In a recent article Charles Elliott, Ph.D. does a very good job bringing to light the issue of body dysmorphic disorder (BDD). He begins by reminding us:
“If you’re a human being and live on this planet, you probably can come up with something that you don’t especially like about your body.”
We may not all have BDD, but our minds are often running rampant in the background with ways we wish we were different than we actually are. It is so utterly difficult to accept ourselves for who we are and such a habit for the mind to drift into wishing we were somebody we are not right now and then searches for ways for us to “do it.” The more we allow the mind to try and “fix” the issue it has found, the deeper we sink. One way to begin to unwind this Brain Lock as Jeffrey Schwartz, M.D. describes it is to become mindful of it, noticing and relabeling this obsessive thinking when it is occurring. With OCD, he suggests four steps:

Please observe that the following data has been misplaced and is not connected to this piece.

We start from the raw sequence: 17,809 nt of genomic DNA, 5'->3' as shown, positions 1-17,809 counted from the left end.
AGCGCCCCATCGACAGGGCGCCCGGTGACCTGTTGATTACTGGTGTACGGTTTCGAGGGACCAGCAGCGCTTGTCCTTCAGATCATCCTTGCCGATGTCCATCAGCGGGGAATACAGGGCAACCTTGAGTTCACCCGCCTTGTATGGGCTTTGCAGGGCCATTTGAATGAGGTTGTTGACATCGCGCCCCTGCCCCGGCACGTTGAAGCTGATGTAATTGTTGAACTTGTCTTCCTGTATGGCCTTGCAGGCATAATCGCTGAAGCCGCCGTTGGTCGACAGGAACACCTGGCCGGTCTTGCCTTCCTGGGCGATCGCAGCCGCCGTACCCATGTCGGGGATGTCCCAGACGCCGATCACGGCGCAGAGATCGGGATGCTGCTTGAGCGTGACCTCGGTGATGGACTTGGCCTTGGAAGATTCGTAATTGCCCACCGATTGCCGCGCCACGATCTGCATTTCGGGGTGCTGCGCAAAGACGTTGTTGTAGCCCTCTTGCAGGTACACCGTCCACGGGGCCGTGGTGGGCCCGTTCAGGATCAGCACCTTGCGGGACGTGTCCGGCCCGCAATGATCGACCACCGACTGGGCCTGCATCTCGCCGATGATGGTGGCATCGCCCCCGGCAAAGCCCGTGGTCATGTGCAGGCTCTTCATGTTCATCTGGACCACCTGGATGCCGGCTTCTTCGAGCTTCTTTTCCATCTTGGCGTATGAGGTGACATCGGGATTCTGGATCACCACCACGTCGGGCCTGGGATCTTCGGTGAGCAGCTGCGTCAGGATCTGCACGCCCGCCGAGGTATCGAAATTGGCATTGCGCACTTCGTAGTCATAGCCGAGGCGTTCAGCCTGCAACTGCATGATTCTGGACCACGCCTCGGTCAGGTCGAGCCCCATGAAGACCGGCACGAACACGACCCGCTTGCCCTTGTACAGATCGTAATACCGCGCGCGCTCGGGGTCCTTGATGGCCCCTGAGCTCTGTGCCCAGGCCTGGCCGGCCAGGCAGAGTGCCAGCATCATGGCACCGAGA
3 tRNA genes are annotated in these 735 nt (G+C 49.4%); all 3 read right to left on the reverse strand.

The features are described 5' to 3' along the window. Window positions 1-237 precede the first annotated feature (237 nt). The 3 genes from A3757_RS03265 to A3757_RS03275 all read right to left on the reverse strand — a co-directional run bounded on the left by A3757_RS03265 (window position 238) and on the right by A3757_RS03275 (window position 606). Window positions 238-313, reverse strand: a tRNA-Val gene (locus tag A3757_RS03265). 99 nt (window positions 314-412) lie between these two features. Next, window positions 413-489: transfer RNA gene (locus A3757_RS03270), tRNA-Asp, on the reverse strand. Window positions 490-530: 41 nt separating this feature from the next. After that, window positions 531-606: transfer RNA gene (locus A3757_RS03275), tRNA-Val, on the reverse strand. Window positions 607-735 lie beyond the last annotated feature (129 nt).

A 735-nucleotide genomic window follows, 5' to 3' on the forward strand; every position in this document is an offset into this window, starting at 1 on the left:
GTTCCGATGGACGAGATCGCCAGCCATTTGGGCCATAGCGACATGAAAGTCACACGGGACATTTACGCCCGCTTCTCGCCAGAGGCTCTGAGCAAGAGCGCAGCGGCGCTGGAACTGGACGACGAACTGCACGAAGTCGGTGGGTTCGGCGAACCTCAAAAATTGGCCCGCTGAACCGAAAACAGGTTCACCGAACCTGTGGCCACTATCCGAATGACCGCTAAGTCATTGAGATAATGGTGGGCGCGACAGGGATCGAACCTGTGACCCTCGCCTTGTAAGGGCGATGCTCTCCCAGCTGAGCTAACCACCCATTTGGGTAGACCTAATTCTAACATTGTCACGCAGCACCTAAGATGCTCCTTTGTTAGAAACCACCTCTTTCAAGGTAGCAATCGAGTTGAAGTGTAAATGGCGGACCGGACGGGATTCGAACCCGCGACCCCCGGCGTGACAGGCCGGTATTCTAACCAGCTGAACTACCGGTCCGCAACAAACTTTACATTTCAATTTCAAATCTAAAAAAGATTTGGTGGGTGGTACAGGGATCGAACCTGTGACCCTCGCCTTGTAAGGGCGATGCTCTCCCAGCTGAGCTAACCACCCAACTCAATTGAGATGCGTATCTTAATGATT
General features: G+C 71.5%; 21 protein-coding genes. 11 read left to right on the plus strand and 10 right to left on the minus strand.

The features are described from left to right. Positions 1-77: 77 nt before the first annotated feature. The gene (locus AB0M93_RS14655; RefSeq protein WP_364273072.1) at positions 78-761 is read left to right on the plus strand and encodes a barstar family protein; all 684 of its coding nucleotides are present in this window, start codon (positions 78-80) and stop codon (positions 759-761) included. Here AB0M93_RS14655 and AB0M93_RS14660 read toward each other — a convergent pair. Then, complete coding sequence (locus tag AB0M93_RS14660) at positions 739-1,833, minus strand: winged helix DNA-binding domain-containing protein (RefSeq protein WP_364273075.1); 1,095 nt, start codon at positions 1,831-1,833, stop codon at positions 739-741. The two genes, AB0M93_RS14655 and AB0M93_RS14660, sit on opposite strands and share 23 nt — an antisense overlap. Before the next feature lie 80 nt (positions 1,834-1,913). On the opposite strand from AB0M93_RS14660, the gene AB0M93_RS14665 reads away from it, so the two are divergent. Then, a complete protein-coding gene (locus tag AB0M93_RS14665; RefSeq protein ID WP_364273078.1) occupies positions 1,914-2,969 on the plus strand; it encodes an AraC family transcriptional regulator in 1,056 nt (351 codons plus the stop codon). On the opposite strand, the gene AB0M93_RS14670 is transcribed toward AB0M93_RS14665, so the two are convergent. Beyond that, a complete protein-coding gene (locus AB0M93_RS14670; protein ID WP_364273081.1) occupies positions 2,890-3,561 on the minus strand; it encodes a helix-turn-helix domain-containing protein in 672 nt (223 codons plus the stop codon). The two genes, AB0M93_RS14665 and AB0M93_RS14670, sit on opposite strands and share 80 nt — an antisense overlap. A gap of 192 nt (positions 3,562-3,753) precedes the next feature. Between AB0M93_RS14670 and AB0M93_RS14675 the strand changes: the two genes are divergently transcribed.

The idea here is that even with our judgments regarding our bodies, we want to try and notice that the current way of trying to avoid the pain is not working and we need a radical shift here. Integrating mindfulness into the way you work with obsessional thinking and behaving may slowly start to break down the conditioning, rewire the brain, and lead to a life of greater freedom and ease. But know this is a process and being kind, nonjudgmental and patience with yourself are good fertilizer for this garden to grow.
If you have severe obsessions and compulsions, it is always a good idea to seek support from a skilled healthcare professional.
As always, please share your thoughts, stories, and questions here. Your interaction provides a living wisdom for us all to benefit from.
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From Psych Central's Dr. Elisha Goldstein:
Change Your Brain, Change Your Pain | Mindfulness and Psychotherapy (August 20, 2010)
Last reviewed: 5 Jun 2009